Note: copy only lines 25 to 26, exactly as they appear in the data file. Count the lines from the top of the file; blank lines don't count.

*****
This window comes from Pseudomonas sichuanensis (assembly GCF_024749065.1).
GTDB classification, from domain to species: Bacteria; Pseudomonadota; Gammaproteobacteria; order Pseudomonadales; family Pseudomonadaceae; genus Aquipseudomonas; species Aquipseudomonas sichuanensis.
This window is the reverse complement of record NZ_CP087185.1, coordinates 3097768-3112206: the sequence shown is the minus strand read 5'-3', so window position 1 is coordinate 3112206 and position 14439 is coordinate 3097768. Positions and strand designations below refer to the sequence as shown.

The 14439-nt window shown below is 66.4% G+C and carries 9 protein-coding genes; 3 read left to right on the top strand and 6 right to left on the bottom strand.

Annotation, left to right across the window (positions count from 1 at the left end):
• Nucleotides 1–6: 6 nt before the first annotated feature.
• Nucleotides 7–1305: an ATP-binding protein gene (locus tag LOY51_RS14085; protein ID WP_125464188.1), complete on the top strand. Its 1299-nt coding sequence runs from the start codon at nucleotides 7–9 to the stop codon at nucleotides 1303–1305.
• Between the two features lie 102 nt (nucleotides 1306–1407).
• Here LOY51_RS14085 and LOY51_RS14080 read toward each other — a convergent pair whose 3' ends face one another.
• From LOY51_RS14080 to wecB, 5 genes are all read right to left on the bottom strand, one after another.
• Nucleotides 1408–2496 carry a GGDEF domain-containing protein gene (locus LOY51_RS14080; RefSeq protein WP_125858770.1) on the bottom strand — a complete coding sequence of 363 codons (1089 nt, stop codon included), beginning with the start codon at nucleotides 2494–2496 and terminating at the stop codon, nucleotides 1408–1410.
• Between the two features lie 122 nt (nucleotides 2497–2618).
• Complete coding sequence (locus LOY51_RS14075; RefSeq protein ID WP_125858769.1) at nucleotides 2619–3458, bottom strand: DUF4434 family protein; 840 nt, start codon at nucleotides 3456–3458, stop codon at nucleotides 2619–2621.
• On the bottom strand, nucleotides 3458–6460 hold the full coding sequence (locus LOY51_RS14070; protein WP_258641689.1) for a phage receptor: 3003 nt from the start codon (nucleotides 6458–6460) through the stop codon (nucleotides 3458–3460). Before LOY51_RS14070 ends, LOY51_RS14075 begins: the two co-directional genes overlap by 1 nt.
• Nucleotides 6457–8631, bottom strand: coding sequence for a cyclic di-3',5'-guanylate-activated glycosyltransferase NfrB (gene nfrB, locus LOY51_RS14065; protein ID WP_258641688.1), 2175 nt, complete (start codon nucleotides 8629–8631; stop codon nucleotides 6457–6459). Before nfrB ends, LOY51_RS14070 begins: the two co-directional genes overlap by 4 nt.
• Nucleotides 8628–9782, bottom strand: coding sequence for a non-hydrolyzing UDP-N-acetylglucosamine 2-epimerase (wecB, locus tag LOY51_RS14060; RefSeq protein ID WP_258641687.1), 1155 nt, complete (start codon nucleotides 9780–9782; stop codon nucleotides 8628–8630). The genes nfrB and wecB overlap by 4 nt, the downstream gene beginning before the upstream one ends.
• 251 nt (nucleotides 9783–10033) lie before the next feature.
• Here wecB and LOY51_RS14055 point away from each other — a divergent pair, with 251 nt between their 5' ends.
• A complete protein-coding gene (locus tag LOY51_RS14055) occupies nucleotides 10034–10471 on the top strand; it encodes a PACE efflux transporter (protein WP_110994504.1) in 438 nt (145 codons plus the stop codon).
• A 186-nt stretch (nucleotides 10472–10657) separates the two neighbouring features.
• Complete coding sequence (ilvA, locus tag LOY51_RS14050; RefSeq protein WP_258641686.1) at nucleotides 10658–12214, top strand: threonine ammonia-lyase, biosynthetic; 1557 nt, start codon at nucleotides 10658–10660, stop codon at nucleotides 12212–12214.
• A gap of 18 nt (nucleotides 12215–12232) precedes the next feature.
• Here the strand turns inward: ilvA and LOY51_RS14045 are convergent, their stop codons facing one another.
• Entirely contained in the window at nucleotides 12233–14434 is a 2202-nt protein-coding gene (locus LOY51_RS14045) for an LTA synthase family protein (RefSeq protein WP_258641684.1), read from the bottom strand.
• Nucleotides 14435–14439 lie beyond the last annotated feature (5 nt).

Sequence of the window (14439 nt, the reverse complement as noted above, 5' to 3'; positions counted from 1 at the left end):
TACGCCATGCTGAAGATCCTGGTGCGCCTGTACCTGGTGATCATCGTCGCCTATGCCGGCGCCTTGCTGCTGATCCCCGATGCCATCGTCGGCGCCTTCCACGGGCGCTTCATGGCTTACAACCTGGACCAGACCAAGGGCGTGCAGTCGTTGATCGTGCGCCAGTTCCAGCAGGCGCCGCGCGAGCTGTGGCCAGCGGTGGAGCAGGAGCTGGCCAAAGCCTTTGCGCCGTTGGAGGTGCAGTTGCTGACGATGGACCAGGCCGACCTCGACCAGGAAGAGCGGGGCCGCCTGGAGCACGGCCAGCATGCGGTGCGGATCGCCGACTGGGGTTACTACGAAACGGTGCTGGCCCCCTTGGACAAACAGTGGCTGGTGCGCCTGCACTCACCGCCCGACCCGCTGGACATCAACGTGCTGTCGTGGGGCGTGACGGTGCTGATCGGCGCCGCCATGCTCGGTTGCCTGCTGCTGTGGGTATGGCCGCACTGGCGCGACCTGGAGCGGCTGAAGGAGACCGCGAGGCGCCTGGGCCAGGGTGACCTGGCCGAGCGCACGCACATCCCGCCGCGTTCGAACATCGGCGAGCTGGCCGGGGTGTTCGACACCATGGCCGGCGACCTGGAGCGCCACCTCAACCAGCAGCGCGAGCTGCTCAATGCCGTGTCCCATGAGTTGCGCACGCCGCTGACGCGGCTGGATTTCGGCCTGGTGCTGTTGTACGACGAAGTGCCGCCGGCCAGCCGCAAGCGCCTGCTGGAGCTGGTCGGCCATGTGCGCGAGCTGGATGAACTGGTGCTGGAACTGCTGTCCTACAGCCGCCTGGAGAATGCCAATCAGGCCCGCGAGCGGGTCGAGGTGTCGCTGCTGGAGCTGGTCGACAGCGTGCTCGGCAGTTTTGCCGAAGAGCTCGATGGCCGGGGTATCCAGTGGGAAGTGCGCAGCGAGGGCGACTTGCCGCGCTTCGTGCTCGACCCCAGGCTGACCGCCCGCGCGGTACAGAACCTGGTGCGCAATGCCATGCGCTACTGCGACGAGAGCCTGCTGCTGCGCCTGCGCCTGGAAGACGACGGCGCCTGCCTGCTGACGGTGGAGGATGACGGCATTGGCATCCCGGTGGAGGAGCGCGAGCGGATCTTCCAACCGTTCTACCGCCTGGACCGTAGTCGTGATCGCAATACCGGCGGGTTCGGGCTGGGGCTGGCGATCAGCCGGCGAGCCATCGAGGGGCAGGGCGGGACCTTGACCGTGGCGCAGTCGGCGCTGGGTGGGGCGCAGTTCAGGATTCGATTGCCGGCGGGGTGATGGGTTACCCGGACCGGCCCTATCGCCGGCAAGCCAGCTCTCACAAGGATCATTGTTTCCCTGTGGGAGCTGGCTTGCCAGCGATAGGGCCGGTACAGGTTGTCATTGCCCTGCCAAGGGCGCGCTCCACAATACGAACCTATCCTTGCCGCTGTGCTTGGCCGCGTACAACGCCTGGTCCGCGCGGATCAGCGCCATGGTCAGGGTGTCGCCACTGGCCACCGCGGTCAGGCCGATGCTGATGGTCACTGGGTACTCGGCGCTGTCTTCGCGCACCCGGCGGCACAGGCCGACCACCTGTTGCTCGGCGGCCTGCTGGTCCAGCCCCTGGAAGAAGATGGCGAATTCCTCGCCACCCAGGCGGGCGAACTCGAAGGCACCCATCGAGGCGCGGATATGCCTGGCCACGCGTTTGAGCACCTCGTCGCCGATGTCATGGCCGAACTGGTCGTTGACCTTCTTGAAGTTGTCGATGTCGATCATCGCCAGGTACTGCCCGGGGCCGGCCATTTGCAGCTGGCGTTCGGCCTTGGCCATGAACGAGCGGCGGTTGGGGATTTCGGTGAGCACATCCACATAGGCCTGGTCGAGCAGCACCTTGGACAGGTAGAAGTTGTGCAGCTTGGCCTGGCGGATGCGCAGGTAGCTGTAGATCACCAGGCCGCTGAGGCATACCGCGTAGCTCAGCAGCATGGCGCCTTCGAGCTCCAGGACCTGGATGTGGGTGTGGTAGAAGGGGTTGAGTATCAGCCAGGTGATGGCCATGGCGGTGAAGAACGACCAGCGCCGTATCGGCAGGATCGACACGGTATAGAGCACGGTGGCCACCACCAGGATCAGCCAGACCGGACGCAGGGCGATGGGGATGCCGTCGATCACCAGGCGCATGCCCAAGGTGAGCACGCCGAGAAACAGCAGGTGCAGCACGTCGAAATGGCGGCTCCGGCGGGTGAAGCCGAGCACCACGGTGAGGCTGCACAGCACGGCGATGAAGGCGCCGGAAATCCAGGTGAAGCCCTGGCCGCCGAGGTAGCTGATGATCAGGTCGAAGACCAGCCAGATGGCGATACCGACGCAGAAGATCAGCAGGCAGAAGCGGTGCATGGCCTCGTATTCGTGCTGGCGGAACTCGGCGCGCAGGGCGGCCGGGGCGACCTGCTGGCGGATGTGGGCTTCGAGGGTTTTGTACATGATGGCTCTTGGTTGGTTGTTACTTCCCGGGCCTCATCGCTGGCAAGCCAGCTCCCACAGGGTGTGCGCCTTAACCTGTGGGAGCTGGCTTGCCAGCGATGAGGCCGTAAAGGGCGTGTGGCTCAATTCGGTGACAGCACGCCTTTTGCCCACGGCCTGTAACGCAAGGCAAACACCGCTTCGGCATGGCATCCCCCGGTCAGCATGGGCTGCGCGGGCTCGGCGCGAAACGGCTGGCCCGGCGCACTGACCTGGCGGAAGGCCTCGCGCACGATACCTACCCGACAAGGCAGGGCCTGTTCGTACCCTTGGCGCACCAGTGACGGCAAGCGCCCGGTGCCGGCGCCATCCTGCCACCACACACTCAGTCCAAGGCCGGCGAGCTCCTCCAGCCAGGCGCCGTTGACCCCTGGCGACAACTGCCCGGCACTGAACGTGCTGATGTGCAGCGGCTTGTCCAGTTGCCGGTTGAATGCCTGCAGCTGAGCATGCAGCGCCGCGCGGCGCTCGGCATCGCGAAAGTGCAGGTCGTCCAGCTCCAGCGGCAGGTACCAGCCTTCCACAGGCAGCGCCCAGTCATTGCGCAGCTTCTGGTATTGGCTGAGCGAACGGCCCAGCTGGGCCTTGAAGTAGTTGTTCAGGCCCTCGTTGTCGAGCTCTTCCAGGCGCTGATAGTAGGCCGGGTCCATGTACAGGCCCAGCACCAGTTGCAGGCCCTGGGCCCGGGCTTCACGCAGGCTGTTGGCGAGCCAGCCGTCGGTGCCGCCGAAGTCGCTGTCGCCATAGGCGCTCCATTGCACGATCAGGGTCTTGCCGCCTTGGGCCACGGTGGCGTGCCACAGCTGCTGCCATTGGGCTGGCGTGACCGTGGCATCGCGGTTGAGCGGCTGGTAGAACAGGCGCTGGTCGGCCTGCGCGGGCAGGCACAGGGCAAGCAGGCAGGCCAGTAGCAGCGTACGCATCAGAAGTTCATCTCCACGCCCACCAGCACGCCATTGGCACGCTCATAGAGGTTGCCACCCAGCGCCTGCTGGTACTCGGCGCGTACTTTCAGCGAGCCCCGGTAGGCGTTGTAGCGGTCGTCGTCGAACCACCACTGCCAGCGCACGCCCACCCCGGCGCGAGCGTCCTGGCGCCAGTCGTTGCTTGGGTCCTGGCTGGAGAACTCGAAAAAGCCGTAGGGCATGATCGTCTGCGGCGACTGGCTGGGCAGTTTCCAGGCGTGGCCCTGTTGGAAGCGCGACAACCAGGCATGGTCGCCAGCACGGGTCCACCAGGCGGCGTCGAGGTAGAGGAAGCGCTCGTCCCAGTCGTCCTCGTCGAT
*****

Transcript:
• Nucleotides 14435–14439 lie beyond the last annotated feature (5 nt).

Sequence of the window (14439 nt, the reverse complement as noted above, 5' to 3'; positions counted from 1 at the left end):